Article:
I remembered one morning when I discovered a cocoon in the bark of a tree, just as the butterfly was making a hole in its case and preparing to come out. I waited a while, but it was too long appearing and I was impatient. I bent over it and breathed on it to warm it. I warmed it as quickly as I could and the miracle began to happen before my eyes, faster than life. The case opened, the butterfly started slowly crawling out and I shall never forget my horror when I saw how its wings were folded back and crumpled; the wretched butterfly tried with its whole trembling body to unfold them. Bending over it, I tried to help it with my breath. In vain. It needed to be hatched out patiently and the unfolding of the wings should be a gradual process in the sun. Now it was too late. My breath had forced the butterfly to appear, all crumpled, before its time. It struggled desperately and, a few seconds later, died in the palm of my hand.
That little body is, I do believe, the greatest weight I have on my conscience. For I realize today that it is a mortal sin to violate the great laws of nature. We should not hurry, we should not be impatient, but we should confidently obey the eternal rhythm.
My mum recently spent two weeks with us, and they were weeks full of good times, as there was a Jubilee weekend with extended family here, and then we celebrated her birthday. I love my mum dearly but when she went home again, my immediate reaction was to collapse on the sofa as I felt I could relax again. People who know me might say I never stop – but mum has a gold medal in busyness. She just never stops. I’ve only ever known her to watch two TV programmes consistently, and that’s Coronation Street & Wimbledon – and even as she watches, she knits – and the weeks leading up to Wimbledon were always the busiest two weeks of the year (to allow her to sit down for two weeks and enjoy the tennis). I struggled with this for a long time, but now I have compassion for the child she was that learned to be busy or face the wrath of a violent alcoholic father, and for the fact that the pattern was so ingrained that it has remained a constant in her life. As children do though, I simply copied the pattern, and even when I want to slow my life down, I consistently struggle to do so.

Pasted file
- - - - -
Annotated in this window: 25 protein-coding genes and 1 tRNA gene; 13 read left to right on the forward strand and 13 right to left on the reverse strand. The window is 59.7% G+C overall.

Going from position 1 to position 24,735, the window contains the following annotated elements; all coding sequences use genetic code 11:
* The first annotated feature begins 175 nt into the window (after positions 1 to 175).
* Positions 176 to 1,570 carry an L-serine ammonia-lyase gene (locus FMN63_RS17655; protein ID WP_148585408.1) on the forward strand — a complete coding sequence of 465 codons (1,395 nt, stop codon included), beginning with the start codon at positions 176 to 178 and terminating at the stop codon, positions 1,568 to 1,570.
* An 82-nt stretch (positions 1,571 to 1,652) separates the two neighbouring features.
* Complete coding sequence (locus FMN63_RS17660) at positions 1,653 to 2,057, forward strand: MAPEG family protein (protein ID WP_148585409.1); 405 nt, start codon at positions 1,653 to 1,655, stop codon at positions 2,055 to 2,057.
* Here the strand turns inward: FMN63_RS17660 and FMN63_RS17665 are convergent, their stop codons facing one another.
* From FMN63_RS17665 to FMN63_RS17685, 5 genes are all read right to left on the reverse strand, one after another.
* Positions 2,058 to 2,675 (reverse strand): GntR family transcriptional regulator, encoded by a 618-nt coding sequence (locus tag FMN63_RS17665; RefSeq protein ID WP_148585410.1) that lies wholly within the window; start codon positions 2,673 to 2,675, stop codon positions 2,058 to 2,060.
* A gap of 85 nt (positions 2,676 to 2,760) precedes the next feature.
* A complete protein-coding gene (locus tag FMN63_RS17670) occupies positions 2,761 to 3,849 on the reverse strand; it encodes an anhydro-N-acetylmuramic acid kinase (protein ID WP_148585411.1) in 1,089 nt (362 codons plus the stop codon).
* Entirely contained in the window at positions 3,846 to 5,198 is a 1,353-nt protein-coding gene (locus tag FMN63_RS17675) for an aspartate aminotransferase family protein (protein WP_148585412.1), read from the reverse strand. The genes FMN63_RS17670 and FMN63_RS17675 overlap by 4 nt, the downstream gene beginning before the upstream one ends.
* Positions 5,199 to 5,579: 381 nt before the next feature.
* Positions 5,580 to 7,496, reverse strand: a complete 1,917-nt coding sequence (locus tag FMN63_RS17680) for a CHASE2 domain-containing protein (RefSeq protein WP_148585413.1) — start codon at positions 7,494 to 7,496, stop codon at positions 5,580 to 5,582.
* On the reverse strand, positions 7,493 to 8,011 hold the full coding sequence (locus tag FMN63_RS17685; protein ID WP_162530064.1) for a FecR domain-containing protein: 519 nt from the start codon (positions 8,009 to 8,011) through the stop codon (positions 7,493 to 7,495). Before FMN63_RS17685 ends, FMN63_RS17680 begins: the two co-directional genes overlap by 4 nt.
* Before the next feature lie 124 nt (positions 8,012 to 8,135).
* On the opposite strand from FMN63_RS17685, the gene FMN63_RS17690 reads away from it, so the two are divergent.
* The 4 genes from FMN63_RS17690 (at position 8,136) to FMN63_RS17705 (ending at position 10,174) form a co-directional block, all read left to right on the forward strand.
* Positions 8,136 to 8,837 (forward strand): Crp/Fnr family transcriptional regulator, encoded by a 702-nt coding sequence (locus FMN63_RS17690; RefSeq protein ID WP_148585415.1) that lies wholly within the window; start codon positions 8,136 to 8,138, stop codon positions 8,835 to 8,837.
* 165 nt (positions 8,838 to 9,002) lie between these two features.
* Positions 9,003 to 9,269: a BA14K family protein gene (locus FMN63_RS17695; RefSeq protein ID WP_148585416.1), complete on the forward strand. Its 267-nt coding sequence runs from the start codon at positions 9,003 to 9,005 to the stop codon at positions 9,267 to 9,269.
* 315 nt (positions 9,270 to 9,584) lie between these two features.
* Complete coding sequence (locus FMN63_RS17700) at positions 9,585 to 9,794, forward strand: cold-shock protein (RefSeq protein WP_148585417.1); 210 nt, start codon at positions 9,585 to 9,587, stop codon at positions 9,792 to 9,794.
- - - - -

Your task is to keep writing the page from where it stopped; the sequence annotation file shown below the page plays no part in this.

At the start of a year, I give the year ahead a theme – and last year was to be my Year Of Slowing Down. Except it wasn’t – I jumped into (and was catapulted into) my busiest year later – and ended up with no time to breathe, think, or realise I was going down routes I would not necessarily have chosen for myself. So at the start of this year, my theme was partly about finding balance, slowing down and nurturing myself. Half way through the year, I’ve spent the last few weeks reviewing my progress and realised there’s been an “epic fail.”